News and Information

One witness down in treason trial
September 14, 2004


THE first State witness in the Caprivi high treason trial in the High Court at Grootfontein completed his testimony yesterday.

It took five days on the witness stand for Detective Warrant Officer Daniel Mouton, a crime scene investigator, to complete his evidence.

Mouton's testimony was aimed at giving Judge Elton Hoff's court a scene-setting overview of the case.

The identity of the State's next witness was still being kept under wraps yesterday.

However, immediate indications from defence lawyers was that the prosecution could have another fight on its hands if it planned to call one of its "protected witnesses" today.

The defence lawyers feel they have not been given enough time to properly consult with their clients on such a witness's expected testimony.

These are witnesses whose identities are being kept secret until shortly before they testify.

It forms part of a strategy that is, according to the prosecution, intended to protect these witnesses from possible threats, intimidation or retribution before they give evidence.

From the State's side the indications were that a "protected witness" might indeed be the next person to be called to the stand.

As Mouton, whose testimony stretched over three weeks, took his leave from the trial, the last stages of his evidence introduced a new, and probably frequently recurring, dimension to the violence that held the Caprivi in its grip during August 1999.

That is after some of the defence lawyers used their chance to cross-examine him and make their first forays into the minefield of accusations of assault, torture and ill-treatment of separatist suspects that the Police face in this case.

One of the scenes that Mouton photographed after he was dispatched to Katima Mulilo following the deadly attacks on August 2 1999, was at the Katima Mulilo Police Station, where Police Constable Japhet Kamati lost his life.

Some of Mouton's photos show a blood-smeared floor in a doorway leading to what appears to be a small storage room inside the station's charge office.

It is well known - but not yet formally evidence before Judge Hoff - that it is alleged that while Mouton was taking photographs of the scene at the Police station on August 3 1999, numerous bloody assaults were being carried out at the station, with Police officers beating up and in some cases seriously injuring several of the high treason suspects now on trial.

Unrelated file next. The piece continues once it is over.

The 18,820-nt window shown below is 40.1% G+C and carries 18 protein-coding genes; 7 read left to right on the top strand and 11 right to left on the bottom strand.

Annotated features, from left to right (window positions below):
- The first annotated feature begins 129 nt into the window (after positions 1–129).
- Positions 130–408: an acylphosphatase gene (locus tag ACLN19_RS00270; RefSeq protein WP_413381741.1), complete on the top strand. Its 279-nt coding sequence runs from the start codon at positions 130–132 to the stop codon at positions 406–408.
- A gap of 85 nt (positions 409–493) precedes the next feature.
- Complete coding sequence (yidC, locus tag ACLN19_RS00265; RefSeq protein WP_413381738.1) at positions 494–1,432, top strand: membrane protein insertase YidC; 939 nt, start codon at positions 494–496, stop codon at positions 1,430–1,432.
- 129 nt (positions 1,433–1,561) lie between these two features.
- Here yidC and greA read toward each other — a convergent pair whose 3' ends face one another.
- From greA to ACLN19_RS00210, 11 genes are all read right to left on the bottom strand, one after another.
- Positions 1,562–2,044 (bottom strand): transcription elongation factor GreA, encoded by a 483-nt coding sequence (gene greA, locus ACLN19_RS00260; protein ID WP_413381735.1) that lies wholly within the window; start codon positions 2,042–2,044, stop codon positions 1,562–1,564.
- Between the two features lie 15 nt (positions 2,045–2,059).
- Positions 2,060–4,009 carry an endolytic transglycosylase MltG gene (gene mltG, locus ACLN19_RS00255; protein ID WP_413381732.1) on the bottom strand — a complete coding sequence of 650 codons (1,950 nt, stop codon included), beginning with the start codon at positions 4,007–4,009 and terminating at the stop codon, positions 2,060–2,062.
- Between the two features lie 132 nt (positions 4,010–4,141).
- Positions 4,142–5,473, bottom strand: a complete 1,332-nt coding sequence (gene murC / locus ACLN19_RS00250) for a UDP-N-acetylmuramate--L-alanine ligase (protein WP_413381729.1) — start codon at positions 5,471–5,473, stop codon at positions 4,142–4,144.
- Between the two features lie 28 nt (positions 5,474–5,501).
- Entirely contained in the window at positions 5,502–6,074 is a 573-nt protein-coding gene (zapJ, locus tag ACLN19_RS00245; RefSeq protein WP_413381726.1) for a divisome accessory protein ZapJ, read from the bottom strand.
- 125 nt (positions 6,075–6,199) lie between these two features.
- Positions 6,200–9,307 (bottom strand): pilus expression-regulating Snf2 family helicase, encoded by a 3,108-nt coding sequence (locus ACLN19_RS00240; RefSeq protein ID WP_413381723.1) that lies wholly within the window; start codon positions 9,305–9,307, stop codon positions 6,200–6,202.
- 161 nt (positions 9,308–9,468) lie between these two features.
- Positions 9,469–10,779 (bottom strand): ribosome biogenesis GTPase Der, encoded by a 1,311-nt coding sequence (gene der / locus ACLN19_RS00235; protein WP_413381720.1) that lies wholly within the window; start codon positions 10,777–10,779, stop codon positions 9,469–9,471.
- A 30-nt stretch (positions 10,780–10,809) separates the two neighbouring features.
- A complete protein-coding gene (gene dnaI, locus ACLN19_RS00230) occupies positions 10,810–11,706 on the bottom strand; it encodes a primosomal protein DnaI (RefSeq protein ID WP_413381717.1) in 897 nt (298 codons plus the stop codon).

Defence counsel Greyson Nyoni was one of the defence lawyers to allude to these circumstances yesterday.

He told Mouton that in the evidence disclosed to the defence a Police officer had conceded that the charge office was "flowing with blood" from accused persons who were assaulted.

He asked Mouton if he could dispute that.

Mouton said he could not.

Nyoni also put it to Mouton that the blood depicted on the photographs was in fact blood from suspects who had been assaulted.

Mouton answered that he could not confirm that as the blood had been pointed out to him as having come from Police officers who were shot in the attack at the Police station.

Defence lawyer Patrick Kauta referred to the charges of assault as well.

Noting that some of Mouton's photos showed that there was beer packed in the room with the blood-smeared floor, Kauta remarked that it would be consistent with that room if some of the accused said that they were assaulted in a room where beer was also poured over them.

Mouton responded that he could neither make such a statement, nor deny it.

Mouton also told the court that he could not explain how one of Neves's clients, Kingsley Mwiya Musheba, appeared with his left eye swollen shut and a swollen lip on a photo that he had taken of him at Mpacha Military Base on the afternoon of August 2 1999.

Another of the suspects that Mouton photographed at Mpacha, Bevin Joshua Tubwikale, was also clearly injured by the time Mouton photographed him.

He had an open cut wound on his forehead.

His counsel, Victor Kachaka, told Mouton that his client's instructions - and also those of Chris Puisano Ntaba, who was likewise photographed by Mouton at Mpachawere, was that they had actually been arrested at their villages, and were then taken to Mpacha, where Mouton later found them.

He could not comment on that as he had only found the three suspects at Mpacha, was Mouton's reaction.


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